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able acquaintance againſt appearance attention beauty becauſe called cauſe common condition conduct conſidered continue danger deſire diſcover eaſily effects employed endeavour equally evils excellence expect experience eyes favour fear firſt folly fome force fortune frequently future gain genius give given greater hands happen happineſs heart himſelf hope houſe human imagination indulged intereſt kind knowledge known labour lady laſt LEARNING leaſt leſs live look loſe mankind manner means ment mind miſery moſt muſt myſelf nature neceſſary never NUMB objects obſerved once opinion ourſelves pain paſſed paſſions perhaps pleaſing pleaſure preſent produced reaſon received regard ſame ſee ſeems ſet ſhall ſhe ſhould ſince ſome ſometimes ſoon ſtate ſuch ſuffer tell themſelves theſe thing thoſe thought tion told turn uſe virtue whoſe wiſh write young
Page 13 - Yet there is a certain race of men, that either imagine it their duty, or make it their amusement, to hinder the reception of every work of learning or genius ; who stand as sentinels in the avenues of fame, and value themselves upon giving ignorance and envy the first notice of a prey.
Page 235 - Retire with me, O rash unthinking mortal, from the vain allurements of a deceitful world, and learn that pleasure was not designed the portion of human life. Man was born to mourn and to be wretched ; this is the condition of all below the stars ; and whoever endeavours to oppose it acts in contradiction to the will of Heaven.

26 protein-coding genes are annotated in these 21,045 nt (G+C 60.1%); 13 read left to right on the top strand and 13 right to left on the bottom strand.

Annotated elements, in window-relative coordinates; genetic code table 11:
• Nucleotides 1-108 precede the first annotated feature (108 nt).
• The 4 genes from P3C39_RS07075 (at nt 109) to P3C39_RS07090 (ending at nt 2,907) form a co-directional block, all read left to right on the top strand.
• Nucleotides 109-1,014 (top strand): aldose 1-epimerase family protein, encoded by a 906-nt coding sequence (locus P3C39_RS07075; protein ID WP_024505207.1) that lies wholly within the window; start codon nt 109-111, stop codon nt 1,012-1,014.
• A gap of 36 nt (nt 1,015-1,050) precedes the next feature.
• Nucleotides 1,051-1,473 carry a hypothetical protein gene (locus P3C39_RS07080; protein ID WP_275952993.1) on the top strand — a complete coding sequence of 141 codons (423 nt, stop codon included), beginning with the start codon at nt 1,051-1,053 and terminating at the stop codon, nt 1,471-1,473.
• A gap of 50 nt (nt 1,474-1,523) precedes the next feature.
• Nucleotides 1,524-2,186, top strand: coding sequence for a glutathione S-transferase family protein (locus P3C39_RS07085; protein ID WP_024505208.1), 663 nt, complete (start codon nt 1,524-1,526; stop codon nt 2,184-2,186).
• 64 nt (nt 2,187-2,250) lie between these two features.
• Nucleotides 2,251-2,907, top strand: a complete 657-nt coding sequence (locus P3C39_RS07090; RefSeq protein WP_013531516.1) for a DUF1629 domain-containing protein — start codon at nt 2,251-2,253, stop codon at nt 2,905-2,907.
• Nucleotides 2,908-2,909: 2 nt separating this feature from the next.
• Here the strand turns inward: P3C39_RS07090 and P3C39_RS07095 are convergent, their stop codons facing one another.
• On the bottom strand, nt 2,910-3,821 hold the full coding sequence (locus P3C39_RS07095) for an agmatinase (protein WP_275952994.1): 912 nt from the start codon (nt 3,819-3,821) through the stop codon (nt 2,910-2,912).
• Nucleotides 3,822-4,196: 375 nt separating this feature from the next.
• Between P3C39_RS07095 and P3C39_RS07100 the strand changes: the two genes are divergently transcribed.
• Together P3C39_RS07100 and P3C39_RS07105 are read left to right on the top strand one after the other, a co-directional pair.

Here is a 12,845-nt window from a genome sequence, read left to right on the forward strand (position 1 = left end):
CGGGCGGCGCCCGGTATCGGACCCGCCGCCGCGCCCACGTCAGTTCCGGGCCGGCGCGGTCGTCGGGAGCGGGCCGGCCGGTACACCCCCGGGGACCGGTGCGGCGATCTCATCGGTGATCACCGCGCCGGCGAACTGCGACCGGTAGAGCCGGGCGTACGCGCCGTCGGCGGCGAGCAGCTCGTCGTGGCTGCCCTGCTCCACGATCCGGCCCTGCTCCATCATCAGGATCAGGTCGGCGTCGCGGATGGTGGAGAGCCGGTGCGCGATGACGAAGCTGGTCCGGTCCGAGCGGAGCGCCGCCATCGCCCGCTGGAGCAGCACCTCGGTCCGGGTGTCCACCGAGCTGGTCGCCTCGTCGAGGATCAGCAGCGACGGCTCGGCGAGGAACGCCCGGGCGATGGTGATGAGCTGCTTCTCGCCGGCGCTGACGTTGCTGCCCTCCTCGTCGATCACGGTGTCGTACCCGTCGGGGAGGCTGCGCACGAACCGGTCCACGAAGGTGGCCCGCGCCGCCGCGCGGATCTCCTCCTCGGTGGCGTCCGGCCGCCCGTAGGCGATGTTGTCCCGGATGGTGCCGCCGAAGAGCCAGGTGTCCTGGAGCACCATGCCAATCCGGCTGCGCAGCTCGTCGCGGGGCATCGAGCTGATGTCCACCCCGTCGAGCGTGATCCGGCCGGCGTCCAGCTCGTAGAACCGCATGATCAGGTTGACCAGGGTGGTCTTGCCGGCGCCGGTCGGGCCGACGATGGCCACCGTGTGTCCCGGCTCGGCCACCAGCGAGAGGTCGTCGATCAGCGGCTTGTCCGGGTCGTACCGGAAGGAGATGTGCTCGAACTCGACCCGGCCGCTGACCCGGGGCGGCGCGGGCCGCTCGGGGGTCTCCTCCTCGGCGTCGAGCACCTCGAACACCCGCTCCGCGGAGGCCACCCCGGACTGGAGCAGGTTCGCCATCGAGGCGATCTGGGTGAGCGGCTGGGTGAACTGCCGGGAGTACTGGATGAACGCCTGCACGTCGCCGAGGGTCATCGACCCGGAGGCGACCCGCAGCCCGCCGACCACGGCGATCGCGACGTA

Page 19 - In the romances formerly written, every transaction and sentiment was so remote from all that passes among men, that the reader was in very little danger of making any applications to himself...
Page 18 - They are engaged in portraits of which every one knows the original, and can detect any deviation from exactness of resemblance. Other writings are safe, except from the malice of learning, but these are in danger from every common reader; as the slipper ill executed was censured by a shoemaker who happened to stop in his way at the Venus of Apelles.
Page 17 - The works of fiction with which the present generation seems more particularly delighted are such as exhibit life in its true state, diversified only by accidents that daily happen in the world, and influenced by passions and qualities which are really to be found in conversing with mankind.
Page 18 - The task of our present writers is very different; it requires, together with that learning which is to be gained from books, that experience which can never be attained by solitary diligence, but must arise from general converse, and accurate observation of the living world.
Page 19 - For this reason these familiar histories may perhaps be made of greater use than the solemnities of professed morality, and convey the knowledge of vice and virtue with more efficacy than axioms and definitions.
Page 257 - ... never arrives. He lies down delighted with the thoughts of to-morrow, pleases his ambition with the fame he shall acquire, or his benevolence with the good he shall confer. But in the night the skies...
Page 236 - Providence diffused such innumerable objects of delight but that all might rejoice in the privilege of existence, and be filled with gratitude to the beneficent author of it? Thus to enjoy the blessings he has sent is virtue and obedience; and to reject them merely as means of pleasure is pitiable ignorance or absurd perverseness.
Page 22 - In narratives where historical veracity has no place, I cannot discover why there should not be exhibited the most perfect idea of virtue ; of virtue not angelical, nor above probability, for what we cannot credit, we shall never imitate, but the highest and purest that humanity can reach...